November 30, 2020
Mary O’Brien is a straight-talking ag consultant who knows a lot about spray drift and nozzles … but it’s her outreach to country blokes that is now turning heads.
A couple of years ago, Mary – who lives in Dalby – wrote a blog piece entitled “Are You Bogged Mate?” touching on men’s mental health issues, suicide and the need to seek help.
She didn’t mince her words: “The experts will tell you that it’s due to reasons like ‘the isolation’; ‘men don’t talk about emotions’; ‘they don’t know how to express their feelings’ … well, I call bullshit.
“I don’t have a psychology degree of any kind, I’m not a doctor of any type, I haven’t studied mental health at all but I do know country men … (they) are the toughest, hardest working, funniest, most sincere, totally dependable, thoroughly genuine people you will ever meet. So don’t sit in your university office in the city and tell me that you know rural men … country blokes aren’t going to join a men’s group or catch up with mates to discuss their feelings, relationships or finances over a double decaf latte at some hipster cafe that has kale on the menu. That’s not how they roll.”
The blog post went viral.
Mary told southburnett.com.au that within two weeks, 18,000 people had read her article.
She then started finding that at the end of her spray drift workshops, she was being asked to talk about “Are You Bogged Mate?”. She was even getting calls from Canada and the United States.
When she put a link on Twitter, “it went crazy”.
Mary was the guest speaker at Murgon Town Hall on Saturday night, the second in the South Burnett Regional Council’s series of free “Farmers Night Out” dinners happening around the region.
She urges men to “reach out to somebody, anybody, your partner, your mates or even me”.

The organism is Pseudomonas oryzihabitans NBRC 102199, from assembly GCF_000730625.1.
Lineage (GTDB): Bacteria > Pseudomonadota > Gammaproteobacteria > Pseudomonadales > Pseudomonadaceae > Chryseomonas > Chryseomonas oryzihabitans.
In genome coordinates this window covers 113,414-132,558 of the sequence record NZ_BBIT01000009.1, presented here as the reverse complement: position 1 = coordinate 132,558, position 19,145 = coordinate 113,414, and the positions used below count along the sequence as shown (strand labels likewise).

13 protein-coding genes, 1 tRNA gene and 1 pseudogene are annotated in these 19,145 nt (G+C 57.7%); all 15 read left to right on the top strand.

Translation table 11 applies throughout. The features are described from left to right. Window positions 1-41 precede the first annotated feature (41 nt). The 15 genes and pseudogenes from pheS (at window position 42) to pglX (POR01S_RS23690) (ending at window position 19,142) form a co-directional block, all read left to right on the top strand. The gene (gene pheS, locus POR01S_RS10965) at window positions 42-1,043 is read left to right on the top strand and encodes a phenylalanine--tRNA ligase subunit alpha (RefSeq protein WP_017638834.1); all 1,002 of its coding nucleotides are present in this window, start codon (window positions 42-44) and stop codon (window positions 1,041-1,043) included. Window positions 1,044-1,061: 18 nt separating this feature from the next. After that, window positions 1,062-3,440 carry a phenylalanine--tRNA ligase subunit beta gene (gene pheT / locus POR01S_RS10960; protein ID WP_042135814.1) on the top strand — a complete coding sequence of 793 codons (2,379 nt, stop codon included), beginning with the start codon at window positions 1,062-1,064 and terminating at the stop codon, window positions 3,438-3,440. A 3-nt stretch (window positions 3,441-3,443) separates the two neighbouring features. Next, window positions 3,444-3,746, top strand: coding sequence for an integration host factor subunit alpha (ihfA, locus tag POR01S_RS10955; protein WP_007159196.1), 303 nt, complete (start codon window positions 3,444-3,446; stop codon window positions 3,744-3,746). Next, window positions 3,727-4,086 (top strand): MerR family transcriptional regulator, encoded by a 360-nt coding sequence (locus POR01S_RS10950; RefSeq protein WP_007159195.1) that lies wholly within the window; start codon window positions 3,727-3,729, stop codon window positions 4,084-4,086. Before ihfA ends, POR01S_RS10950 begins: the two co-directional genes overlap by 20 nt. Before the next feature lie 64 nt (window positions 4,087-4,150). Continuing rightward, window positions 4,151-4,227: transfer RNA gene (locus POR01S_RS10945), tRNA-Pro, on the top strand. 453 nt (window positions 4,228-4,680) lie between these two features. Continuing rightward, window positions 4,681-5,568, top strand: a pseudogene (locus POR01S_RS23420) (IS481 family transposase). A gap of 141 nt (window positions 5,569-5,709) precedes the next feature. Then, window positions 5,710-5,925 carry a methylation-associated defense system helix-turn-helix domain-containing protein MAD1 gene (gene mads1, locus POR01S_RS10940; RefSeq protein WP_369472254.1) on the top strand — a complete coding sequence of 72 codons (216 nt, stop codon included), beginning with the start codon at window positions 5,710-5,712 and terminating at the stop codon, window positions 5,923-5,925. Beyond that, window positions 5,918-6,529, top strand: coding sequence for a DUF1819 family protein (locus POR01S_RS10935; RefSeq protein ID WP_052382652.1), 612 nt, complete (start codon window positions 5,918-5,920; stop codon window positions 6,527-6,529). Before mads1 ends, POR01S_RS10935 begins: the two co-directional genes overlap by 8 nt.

She has links for professional help on her website, but is particularly keen to promote Virtual Psychologist, a free service where people in rural and remote communities can seek help by SMS, rather than by talking face-to-face.
Her efforts to help rural men have been recognised by Awards Australia where she was a finalist in the 2020 Australia Pacific LNG Community Hero Award.
Murgon’s dinner attracted a full house of 60 diners who feasted on a two-course meal prepared by The Saucy Fork from local produce.
The evening was compered by Larry Cann, who also provided musical entertainment on the night.
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The first dinner in the series, held at Proston Community Hall on Friday night, attracted about 70 people.
Upcoming events will be held on Thursday (December 3) at Blackbutt Memorial Hall and Friday (December 4) at Kingaroy Town Hall.
The aim of the dinners – funded through the Federal Government’s Drought Communities Program – is to assist with community wellbeing and raise awareness about supports available for drought recovery.
For further information, contact Council’s Local Disaster Recovery Officer on (07) 4189-9536 or by email